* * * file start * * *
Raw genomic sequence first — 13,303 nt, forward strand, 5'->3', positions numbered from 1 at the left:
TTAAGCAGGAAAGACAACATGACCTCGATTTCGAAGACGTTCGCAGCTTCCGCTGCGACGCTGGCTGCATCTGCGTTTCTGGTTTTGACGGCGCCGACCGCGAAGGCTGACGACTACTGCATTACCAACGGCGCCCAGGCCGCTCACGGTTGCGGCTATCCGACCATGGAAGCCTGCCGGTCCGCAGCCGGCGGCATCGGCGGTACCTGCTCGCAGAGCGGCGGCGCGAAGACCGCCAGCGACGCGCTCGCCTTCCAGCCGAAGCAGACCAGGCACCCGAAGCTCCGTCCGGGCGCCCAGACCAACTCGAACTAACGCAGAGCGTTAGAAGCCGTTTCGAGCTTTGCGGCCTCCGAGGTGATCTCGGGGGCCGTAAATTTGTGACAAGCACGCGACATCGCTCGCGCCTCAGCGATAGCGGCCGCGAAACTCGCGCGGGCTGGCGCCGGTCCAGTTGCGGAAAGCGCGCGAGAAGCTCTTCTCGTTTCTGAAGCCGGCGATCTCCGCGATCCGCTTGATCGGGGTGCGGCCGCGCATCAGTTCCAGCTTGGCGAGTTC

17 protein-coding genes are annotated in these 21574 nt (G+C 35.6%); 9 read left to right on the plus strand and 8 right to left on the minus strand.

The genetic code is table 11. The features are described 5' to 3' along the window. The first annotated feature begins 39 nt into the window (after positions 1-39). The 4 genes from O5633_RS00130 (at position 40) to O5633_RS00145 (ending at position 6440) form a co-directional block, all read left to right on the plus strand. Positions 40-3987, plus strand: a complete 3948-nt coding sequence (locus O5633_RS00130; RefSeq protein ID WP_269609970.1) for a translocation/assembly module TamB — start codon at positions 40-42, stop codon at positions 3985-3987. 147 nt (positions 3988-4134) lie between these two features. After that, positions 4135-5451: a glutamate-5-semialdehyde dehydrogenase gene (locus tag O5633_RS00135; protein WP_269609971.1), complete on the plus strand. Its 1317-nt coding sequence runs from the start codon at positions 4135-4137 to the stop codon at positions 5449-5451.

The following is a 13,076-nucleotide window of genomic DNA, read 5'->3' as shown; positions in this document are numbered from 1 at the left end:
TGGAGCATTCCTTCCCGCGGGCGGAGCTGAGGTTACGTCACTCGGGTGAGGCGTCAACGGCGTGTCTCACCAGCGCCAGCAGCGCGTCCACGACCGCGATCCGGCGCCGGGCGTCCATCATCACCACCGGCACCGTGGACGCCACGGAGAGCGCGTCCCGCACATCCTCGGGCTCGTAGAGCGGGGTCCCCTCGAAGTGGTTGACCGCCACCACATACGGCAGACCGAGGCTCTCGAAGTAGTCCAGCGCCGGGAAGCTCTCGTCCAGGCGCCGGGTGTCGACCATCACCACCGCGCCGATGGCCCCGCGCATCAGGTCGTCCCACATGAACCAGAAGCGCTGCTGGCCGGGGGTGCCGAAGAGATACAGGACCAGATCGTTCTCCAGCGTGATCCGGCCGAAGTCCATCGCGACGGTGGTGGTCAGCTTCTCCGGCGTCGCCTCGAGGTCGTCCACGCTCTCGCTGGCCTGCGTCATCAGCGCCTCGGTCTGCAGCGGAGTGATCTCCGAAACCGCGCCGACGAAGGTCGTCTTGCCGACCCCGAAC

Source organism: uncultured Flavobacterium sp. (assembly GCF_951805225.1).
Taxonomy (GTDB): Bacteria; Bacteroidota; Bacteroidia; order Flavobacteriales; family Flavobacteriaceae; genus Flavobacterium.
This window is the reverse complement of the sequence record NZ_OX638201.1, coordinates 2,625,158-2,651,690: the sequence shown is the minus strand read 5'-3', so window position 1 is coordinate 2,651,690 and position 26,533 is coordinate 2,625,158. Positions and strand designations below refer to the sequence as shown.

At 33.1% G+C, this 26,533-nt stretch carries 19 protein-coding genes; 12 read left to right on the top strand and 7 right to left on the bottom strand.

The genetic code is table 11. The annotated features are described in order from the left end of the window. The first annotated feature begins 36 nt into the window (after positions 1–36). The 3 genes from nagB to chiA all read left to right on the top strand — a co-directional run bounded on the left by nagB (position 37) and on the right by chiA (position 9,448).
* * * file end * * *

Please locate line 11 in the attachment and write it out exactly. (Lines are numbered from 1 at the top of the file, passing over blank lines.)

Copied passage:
The genetic code is table 11. The annotated features are described in order from the left end of the window. The first annotated feature begins 36 nt into the window (after positions 1–36). The 3 genes from nagB to chiA all read left to right on the top strand — a co-directional run bounded on the left by nagB (position 37) and on the right by chiA (position 9,448).